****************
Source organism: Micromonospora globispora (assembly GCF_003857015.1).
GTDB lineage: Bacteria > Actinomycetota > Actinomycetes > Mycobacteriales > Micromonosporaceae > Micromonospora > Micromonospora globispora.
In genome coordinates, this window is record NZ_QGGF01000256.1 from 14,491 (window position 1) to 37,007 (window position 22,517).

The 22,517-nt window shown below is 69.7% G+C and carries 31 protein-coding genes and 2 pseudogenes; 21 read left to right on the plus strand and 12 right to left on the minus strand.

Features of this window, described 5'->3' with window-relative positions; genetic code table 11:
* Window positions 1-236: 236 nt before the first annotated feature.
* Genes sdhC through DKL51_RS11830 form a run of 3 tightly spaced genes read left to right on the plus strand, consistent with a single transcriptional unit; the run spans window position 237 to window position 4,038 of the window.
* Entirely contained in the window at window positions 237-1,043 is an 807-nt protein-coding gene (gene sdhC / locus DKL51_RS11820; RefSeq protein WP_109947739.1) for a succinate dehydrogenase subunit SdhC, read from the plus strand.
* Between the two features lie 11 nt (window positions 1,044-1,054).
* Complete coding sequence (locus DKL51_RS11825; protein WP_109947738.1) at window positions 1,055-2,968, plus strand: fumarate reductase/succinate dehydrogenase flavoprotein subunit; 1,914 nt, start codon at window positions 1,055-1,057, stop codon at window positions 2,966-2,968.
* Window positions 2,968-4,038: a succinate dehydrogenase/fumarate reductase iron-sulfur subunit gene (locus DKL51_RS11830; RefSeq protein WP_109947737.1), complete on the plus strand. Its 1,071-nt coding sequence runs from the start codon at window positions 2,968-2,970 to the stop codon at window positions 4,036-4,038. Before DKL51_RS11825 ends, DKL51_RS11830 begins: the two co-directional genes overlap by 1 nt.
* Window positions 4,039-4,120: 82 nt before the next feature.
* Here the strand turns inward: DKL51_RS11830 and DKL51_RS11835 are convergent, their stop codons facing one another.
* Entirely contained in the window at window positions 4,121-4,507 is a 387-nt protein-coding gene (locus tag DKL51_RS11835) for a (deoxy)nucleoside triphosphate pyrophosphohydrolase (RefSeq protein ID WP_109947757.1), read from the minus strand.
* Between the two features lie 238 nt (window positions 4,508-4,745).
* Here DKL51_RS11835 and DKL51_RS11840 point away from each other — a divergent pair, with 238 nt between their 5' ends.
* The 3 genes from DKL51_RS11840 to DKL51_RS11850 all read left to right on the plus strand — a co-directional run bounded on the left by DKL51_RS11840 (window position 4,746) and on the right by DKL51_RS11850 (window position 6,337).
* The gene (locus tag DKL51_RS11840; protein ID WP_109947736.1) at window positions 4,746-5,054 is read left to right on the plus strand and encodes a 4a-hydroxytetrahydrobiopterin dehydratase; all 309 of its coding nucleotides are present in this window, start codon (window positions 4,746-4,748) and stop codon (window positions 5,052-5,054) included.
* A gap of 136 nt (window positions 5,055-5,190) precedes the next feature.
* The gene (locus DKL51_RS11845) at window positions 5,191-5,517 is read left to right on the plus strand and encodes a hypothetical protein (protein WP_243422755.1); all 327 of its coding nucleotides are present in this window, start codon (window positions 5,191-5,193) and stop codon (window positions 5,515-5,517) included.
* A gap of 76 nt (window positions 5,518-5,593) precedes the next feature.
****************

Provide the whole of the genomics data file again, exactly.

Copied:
Source organism: Micromonospora globispora (assembly GCF_003857015.1).
GTDB lineage: Bacteria > Actinomycetota > Actinomycetes > Mycobacteriales > Micromonosporaceae > Micromonospora > Micromonospora globispora.
In genome coordinates, this window is record NZ_QGGF01000256.1 from 14,491 (window position 1) to 37,007 (window position 22,517).

The 22,517-nt window shown below is 69.7% G+C and carries 31 protein-coding genes and 2 pseudogenes; 21 read left to right on the plus strand and 12 right to left on the minus strand.

Features of this window, described 5'->3' with window-relative positions; genetic code table 11:
* Window positions 1-236: 236 nt before the first annotated feature.
* Genes sdhC through DKL51_RS11830 form a run of 3 tightly spaced genes read left to right on the plus strand, consistent with a single transcriptional unit; the run spans window position 237 to window position 4,038 of the window.
* Entirely contained in the window at window positions 237-1,043 is an 807-nt protein-coding gene (gene sdhC / locus DKL51_RS11820; RefSeq protein WP_109947739.1) for a succinate dehydrogenase subunit SdhC, read from the plus strand.
* Between the two features lie 11 nt (window positions 1,044-1,054).
* Complete coding sequence (locus DKL51_RS11825; protein WP_109947738.1) at window positions 1,055-2,968, plus strand: fumarate reductase/succinate dehydrogenase flavoprotein subunit; 1,914 nt, start codon at window positions 1,055-1,057, stop codon at window positions 2,966-2,968.
* Window positions 2,968-4,038: a succinate dehydrogenase/fumarate reductase iron-sulfur subunit gene (locus DKL51_RS11830; RefSeq protein WP_109947737.1), complete on the plus strand. Its 1,071-nt coding sequence runs from the start codon at window positions 2,968-2,970 to the stop codon at window positions 4,036-4,038. Before DKL51_RS11825 ends, DKL51_RS11830 begins: the two co-directional genes overlap by 1 nt.
* Window positions 4,039-4,120: 82 nt before the next feature.
* Here the strand turns inward: DKL51_RS11830 and DKL51_RS11835 are convergent, their stop codons facing one another.
* Entirely contained in the window at window positions 4,121-4,507 is a 387-nt protein-coding gene (locus tag DKL51_RS11835) for a (deoxy)nucleoside triphosphate pyrophosphohydrolase (RefSeq protein ID WP_109947757.1), read from the minus strand.
* Between the two features lie 238 nt (window positions 4,508-4,745).
* Here DKL51_RS11835 and DKL51_RS11840 point away from each other — a divergent pair, with 238 nt between their 5' ends.
* The 3 genes from DKL51_RS11840 to DKL51_RS11850 all read left to right on the plus strand — a co-directional run bounded on the left by DKL51_RS11840 (window position 4,746) and on the right by DKL51_RS11850 (window position 6,337).
* The gene (locus tag DKL51_RS11840; protein ID WP_109947736.1) at window positions 4,746-5,054 is read left to right on the plus strand and encodes a 4a-hydroxytetrahydrobiopterin dehydratase; all 309 of its coding nucleotides are present in this window, start codon (window positions 4,746-4,748) and stop codon (window positions 5,052-5,054) included.
* A gap of 136 nt (window positions 5,055-5,190) precedes the next feature.
* The gene (locus DKL51_RS11845) at window positions 5,191-5,517 is read left to right on the plus strand and encodes a hypothetical protein (protein WP_243422755.1); all 327 of its coding nucleotides are present in this window, start codon (window positions 5,191-5,193) and stop codon (window positions 5,515-5,517) included.
* A gap of 76 nt (window positions 5,518-5,593) precedes the next feature.